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Posted by Mark in: Equipment | Lenses | Tips-n-Tricks | Tutorials | Comments (1)

Classifying lenses: the crop factor

This is part of an ongoing series of short articles about lenses and how they are used on Digital SLR cameras. The series currently contains the following articles:

Crop Factor

Most digital SLRs use sensors that are slightly smaller than the size of 35mm film. Film has an image diagonal of 43mm, while these smaller sensors have image diagonals of 27mm. The lenses they use are still designed to create an image on a piece of 35mm film. What happens is that the image that is created is effectively a crop of what the image would have been if it were a full frame or film camera. The ratio of full frame to the smaller sensors comes out to 1.6, and many times these cameras are referred to as having a 1.6 crop factor.

The image above should help make this clearer. This is Tunnel View looking east over the Yosemite Valley toward Half Dome. The circle is the image that is projected on the back of a 35mm camera. The red rectangle represents 35mm film, or the area of a full frame sensor. Note that the circle is a bit larger than that area, and in practice probably has even a bit more overlap.

The yellow rectangle represents the area of a 1.6 crop sensor. Notice that nothing about the projected image has changed. The smaller sensor simply records a smaller area of the image, like a croppped area of the image.

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Posted by Mark in: Equipment | Lenses | Tips-n-Tricks | Tutorials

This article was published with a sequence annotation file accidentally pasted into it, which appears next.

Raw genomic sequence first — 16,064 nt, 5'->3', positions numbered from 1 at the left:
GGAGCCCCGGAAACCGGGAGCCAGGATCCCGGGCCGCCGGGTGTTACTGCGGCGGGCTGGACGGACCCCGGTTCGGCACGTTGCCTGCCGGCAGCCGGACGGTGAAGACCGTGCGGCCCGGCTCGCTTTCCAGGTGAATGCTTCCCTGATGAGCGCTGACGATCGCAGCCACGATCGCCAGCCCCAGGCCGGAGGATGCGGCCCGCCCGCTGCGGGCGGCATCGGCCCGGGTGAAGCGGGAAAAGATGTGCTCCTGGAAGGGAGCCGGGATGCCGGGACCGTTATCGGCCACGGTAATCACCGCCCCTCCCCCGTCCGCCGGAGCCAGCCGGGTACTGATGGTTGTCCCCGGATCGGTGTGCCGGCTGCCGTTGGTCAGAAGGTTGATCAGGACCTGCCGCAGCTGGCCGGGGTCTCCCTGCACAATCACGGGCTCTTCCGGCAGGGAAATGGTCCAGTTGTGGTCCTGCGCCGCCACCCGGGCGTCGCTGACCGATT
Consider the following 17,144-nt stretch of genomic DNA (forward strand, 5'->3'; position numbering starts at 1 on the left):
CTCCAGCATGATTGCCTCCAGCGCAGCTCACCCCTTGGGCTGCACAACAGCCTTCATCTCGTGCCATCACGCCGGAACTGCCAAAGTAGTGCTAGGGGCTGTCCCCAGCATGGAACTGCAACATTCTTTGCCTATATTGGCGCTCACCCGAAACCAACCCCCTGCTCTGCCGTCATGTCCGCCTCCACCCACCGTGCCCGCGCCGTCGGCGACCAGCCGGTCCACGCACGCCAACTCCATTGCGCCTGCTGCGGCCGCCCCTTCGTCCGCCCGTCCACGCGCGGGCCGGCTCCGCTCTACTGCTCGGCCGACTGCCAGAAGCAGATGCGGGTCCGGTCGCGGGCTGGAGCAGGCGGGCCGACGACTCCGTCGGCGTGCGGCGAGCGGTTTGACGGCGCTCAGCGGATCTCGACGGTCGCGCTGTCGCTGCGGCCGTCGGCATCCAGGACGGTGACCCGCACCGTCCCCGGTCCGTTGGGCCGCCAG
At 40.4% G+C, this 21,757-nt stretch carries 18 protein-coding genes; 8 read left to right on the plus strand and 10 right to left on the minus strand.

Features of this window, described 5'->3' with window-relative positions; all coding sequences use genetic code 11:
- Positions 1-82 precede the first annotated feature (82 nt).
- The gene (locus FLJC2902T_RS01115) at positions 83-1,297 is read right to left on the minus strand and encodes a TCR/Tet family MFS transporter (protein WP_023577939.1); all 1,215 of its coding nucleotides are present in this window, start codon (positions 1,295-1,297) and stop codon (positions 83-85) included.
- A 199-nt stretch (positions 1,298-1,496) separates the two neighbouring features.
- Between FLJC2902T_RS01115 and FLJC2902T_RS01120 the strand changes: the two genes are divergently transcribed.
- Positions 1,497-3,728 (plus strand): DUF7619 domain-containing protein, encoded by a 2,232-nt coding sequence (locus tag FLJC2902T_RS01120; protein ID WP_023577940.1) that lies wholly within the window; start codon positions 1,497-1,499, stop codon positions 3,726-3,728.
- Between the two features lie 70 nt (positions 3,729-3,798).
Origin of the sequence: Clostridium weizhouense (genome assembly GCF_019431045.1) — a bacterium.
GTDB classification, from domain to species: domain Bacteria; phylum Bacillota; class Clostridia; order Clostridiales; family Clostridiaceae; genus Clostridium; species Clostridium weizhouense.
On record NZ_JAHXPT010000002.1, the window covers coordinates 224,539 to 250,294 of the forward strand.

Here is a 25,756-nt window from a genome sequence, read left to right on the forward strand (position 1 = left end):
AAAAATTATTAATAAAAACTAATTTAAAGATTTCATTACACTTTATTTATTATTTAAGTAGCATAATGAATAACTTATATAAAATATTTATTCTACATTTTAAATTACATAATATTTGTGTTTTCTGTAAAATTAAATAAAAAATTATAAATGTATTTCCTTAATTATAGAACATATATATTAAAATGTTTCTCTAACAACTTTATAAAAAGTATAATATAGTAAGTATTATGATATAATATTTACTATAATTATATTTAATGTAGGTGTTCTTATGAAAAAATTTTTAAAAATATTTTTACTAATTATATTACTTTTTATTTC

March 19, 2008

Toothbrushing Illustration How-to

I recently published a life-hacker style post about my toothbrushing routine on another blog. I decided it would help to have an illustration, and figured, I’m a photographer, I should be able to provide just what I need.

I visualized what I wanted in my mind, and then thought about how to achieve that image. I decided a shot of me, toothbrush in hand, mouth full of toothpaste, grimacing into the bathroom mirror would be just the shot.

But mirrors are notoriously reflective, making it very difficult to get shot of one without also seeing the camera, off camera flashes, etc. And bathrooms tend to be lacking in spaciousness. Not to mention that the shot I was visualizing shows me face on, looking directly into the mirror, something like the picture below:

me, brushing my teeth in the mirror

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Posted by Mark in: Canon | Equipment | Flash | Lenses | Photos | Photoshop | Tips-n-Tricks | Tutorials | Comments (1)

July 05, 2006

iPhoto RAW Workflow